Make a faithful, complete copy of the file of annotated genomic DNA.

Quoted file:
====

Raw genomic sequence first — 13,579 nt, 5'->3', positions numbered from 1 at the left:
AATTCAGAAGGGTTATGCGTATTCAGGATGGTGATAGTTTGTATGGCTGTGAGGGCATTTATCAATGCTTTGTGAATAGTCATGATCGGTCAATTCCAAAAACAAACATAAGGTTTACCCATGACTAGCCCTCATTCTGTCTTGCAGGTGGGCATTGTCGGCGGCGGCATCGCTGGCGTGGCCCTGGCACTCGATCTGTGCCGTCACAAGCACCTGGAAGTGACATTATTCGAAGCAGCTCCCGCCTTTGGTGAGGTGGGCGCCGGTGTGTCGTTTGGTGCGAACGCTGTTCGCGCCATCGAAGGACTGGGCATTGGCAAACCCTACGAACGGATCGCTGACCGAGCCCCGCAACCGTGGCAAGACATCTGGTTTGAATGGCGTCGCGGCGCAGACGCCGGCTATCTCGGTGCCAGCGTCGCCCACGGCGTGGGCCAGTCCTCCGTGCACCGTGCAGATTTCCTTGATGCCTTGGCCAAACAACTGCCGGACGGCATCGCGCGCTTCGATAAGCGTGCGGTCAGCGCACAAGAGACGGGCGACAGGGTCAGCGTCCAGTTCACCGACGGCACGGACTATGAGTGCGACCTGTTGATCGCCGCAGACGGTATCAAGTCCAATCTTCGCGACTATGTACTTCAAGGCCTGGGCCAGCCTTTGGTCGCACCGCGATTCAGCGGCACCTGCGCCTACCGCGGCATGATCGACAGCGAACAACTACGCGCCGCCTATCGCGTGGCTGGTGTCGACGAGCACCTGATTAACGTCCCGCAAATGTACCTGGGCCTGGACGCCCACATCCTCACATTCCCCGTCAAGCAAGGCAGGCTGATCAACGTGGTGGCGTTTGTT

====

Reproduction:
Raw genomic sequence first — 13,579 nt, 5'->3', positions numbered from 1 at the left:
AATTCAGAAGGGTTATGCGTATTCAGGATGGTGATAGTTTGTATGGCTGTGAGGGCATTTATCAATGCTTTGTGAATAGTCATGATCGGTCAATTCCAAAAACAAACATAAGGTTTACCCATGACTAGCCCTCATTCTGTCTTGCAGGTGGGCATTGTCGGCGGCGGCATCGCTGGCGTGGCCCTGGCACTCGATCTGTGCCGTCACAAGCACCTGGAAGTGACATTATTCGAAGCAGCTCCCGCCTTTGGTGAGGTGGGCGCCGGTGTGTCGTTTGGTGCGAACGCTGTTCGCGCCATCGAAGGACTGGGCATTGGCAAACCCTACGAACGGATCGCTGACCGAGCCCCGCAACCGTGGCAAGACATCTGGTTTGAATGGCGTCGCGGCGCAGACGCCGGCTATCTCGGTGCCAGCGTCGCCCACGGCGTGGGCCAGTCCTCCGTGCACCGTGCAGATTTCCTTGATGCCTTGGCCAAACAACTGCCGGACGGCATCGCGCGCTTCGATAAGCGTGCGGTCAGCGCACAAGAGACGGGCGACAGGGTCAGCGTCCAGTTCACCGACGGCACGGACTATGAGTGCGACCTGTTGATCGCCGCAGACGGTATCAAGTCCAATCTTCGCGACTATGTACTTCAAGGCCTGGGCCAGCCTTTGGTCGCACCGCGATTCAGCGGCACCTGCGCCTACCGCGGCATGATCGACAGCGAACAACTACGCGCCGCCTATCGCGTGGCTGGTGTCGACGAGCACCTGATTAACGTCCCGCAAATGTACCTGGGCCTGGACGCCCACATCCTCACATTCCCCGTCAAGCAAGGCAGGCTGATCAACGTGGTGGCGTTTGTT